Malay-Muslim pact lauds Jais raid, urge more pro-active action

Chairman of the Klang Muslims Solidarity Secretariat Mohd Khairi Hussein said that raids like one JAIS had should continue and be publicised in the state. — Picture by Saw Siow Feng
Chairman of the Klang Muslims Solidarity Secretariat Mohd Khairi Hussein said that raids like one JAIS had should continue and be publicised in the state. — Picture by Saw Siow Feng

KLANG, Jan 2 — Leaders from a coalition of Malay-Muslim groups lauded the Selangor religious authority’s move today to raid the Bible Society of Malaysia (BSM) and seize copies of Malay-language and Iban bibles.

Describing the move as “pro-active”, the Klang Muslims Solidarity Secretariat even urged the Selangor Islamic Religious Department (Jais) to conduct more more raids and bible seizures to curb the use of the word “Allah” by Christians.

“This was a good move, we support it ... It should proceed to other churches. I am confident that there have been many distributed to churches and there are some now in the hands of individuals and students,” said Mohd Khairi Hussein, the chairman of the secretariat, referring to the Malay-language bibles, which are also called al-Kitab.

“The move should continue and [be] publicised around Selangor so it will be more effective,” added Mohd Khairi, who is also the Kapar Umno religious bureau chief.

Jalur Tiga Malaysia (Jati) secretary-general Norman Toha told The Malay Mail Online that Jais was acting within its powers to enforce the Selangor Non-Islamic Religion (Control of Propagation Among Muslims) Enactment 1988.

“This is one of the pre-emptive action, proactive, done by Jais enforcers after the Sultan of Selangor decreed that it is a serious issue. Don’t wait until this causes problems, turmoil and chaos,” said Norman.

The deputy chief of the Klang chapter of Islamist group Ikatan Muslimin Malaysia (Isma) Mohd Fathan Hussin also agreed with Norman, and accused churches of breaking the law by keeping the Malay-language bibles.

“They deserve it, because it is againt the law ... What for (are they keeping the bibles)? It is Jais’ right to seize banned books,” Mohd Fathan added.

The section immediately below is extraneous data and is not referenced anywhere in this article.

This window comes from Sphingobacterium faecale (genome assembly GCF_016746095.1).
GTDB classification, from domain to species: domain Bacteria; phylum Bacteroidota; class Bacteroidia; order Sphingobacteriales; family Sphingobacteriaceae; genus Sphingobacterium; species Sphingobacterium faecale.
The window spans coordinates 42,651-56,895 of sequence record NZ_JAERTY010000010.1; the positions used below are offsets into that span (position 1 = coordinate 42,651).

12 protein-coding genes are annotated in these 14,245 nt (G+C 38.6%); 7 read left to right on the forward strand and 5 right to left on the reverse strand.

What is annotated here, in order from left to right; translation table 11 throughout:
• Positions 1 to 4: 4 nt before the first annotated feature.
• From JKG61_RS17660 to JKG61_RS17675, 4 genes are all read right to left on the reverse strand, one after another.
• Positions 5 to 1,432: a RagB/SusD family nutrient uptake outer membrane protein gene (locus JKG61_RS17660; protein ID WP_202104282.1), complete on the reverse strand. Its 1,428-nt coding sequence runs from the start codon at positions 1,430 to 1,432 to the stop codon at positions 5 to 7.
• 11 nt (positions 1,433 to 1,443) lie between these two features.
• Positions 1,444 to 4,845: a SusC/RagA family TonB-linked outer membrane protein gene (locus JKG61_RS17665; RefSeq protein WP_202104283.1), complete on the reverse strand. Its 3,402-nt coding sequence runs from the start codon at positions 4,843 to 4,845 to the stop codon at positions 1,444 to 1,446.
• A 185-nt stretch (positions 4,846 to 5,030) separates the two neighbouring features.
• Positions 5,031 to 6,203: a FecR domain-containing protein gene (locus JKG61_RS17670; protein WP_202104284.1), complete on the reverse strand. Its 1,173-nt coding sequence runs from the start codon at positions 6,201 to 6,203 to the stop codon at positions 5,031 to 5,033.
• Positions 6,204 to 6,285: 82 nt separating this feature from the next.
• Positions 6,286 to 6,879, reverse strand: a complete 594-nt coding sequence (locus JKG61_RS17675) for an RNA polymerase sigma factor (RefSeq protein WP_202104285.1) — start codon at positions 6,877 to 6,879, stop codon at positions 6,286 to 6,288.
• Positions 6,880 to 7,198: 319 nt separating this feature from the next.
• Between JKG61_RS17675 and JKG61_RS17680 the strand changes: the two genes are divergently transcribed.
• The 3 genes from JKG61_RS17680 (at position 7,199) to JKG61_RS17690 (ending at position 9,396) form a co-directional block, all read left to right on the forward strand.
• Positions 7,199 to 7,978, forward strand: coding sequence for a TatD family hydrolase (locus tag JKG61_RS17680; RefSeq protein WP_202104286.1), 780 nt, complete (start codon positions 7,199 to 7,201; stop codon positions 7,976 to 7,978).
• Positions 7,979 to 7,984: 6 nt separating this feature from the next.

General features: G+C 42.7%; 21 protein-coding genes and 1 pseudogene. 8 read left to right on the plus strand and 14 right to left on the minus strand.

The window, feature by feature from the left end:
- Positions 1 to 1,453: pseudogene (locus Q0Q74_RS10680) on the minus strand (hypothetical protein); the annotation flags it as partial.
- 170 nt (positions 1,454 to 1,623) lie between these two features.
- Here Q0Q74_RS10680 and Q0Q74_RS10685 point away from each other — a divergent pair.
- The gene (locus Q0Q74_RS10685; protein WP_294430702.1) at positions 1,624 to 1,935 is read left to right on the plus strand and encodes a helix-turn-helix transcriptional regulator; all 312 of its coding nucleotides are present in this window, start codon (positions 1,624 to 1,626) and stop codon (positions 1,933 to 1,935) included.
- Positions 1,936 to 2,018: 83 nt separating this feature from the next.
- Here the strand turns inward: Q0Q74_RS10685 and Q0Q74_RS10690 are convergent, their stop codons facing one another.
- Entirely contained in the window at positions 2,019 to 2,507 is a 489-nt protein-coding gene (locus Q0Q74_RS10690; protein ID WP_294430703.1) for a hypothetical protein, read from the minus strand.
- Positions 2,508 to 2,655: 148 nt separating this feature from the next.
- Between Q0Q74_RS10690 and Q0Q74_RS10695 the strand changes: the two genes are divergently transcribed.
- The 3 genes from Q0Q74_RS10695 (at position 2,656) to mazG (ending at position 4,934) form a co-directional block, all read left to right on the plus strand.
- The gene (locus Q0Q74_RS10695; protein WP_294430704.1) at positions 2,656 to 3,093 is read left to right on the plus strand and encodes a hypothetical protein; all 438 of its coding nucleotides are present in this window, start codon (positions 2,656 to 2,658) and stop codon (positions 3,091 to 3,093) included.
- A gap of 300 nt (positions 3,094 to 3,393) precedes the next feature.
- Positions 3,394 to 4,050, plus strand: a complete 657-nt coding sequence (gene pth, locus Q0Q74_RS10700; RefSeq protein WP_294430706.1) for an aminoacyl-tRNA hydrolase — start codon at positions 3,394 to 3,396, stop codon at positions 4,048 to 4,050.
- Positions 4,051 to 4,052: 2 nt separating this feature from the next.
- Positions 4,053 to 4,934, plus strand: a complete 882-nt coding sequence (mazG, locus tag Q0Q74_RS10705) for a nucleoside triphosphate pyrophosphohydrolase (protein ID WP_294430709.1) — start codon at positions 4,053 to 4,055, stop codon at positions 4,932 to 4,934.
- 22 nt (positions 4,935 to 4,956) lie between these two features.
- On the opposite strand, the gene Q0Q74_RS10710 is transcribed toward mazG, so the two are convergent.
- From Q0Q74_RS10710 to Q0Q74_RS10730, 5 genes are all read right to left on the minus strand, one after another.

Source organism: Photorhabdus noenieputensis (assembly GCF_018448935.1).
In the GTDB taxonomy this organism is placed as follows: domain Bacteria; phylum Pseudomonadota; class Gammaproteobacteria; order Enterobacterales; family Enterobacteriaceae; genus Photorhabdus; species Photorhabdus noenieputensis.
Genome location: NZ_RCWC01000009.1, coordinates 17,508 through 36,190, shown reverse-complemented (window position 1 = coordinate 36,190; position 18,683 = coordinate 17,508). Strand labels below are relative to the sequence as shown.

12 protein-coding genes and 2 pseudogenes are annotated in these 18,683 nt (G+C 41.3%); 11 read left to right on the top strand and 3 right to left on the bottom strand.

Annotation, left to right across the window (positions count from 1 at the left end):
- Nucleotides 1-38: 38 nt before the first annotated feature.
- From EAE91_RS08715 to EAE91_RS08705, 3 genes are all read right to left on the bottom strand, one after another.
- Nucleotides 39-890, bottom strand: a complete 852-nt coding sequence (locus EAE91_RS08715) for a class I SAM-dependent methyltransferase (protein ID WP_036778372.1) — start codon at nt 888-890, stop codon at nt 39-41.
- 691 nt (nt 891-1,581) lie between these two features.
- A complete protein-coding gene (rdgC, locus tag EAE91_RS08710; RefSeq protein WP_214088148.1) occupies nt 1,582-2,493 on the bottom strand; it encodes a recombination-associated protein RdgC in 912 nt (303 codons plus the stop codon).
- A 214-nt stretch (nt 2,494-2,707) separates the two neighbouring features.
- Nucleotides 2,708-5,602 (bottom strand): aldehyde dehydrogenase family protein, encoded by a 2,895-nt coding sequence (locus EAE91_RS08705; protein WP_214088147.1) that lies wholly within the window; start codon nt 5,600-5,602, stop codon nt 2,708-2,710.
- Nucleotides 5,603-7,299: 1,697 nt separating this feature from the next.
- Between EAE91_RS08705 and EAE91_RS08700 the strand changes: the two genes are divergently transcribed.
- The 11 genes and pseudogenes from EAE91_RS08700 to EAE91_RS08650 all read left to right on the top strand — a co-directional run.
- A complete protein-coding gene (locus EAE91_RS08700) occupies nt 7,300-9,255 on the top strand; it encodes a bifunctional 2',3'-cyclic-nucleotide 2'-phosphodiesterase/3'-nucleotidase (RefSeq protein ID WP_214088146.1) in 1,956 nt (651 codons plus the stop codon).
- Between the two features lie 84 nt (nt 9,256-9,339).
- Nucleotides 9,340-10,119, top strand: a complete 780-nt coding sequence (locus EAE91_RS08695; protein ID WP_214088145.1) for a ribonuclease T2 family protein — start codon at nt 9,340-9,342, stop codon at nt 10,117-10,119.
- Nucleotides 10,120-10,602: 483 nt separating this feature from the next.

BSM executive council member Nic Ng told The Malay Mail Online earlier today that a team of about 20 people including police officers and officials from Jais arrived at the society’s premises over an hour ago and demanded entry despite not bearing a warrant.

Ng said the police then told BSM president Lee Min Choon and general-secretary Dr Simon Wong to follow them to the Damansara police station.

The coalition, which also included Selangor Perkasa and Pertubuhan Ikatan Kebajikan dan Dakwah Selangor (IKDDAS) among others, announced today that they will hold a rally in the Church of Our Lady of Lourdes in Klang this Sunday.

It has called for Father Lawrence Andrew, editor of the Catholic Church’s weekly paper, Herald, to apologise over his remark insisting on the religion’s use of “Allah”.

Another rally has also been planned by Selangor Umno on the same day, which is expected to be at the Metro Tabernacle Church in Taman Samudera, Gombak.

The tussle over “Allah” arose in 2008 when Catholic newspaper The Herald was barred by the Home Ministry from using the Arabic word. The Catholic Church had contested this in court and won a High Court decision in 2009 upholding its constitutional right to do so.

Putrajaya later appealed the decision and successfully overturned the earlier decision when the Court of Appeal ruled this October that “Allah” was not integral to the Christian faith.

Despite the ban, the effects have not intruded directly into the everyday worship of Christians; it has so far been limited to a prohibition against the Herald printing the word, and the seizure of Christian religious materials, including the Al-Kitab Malay-language bibles and compact discs that contain the word “Allah”.

The shipments of the Al-Kitab were subsequently released but the compact discs have yet to be returned to its owner who has filed a lawsuit against the government.

The Catholic Church has since appealed to the country’s top court for clarity on the religious row that has drawn deep lines between Malaysia’s non-Muslim minorities and its 60 per cent Muslim population.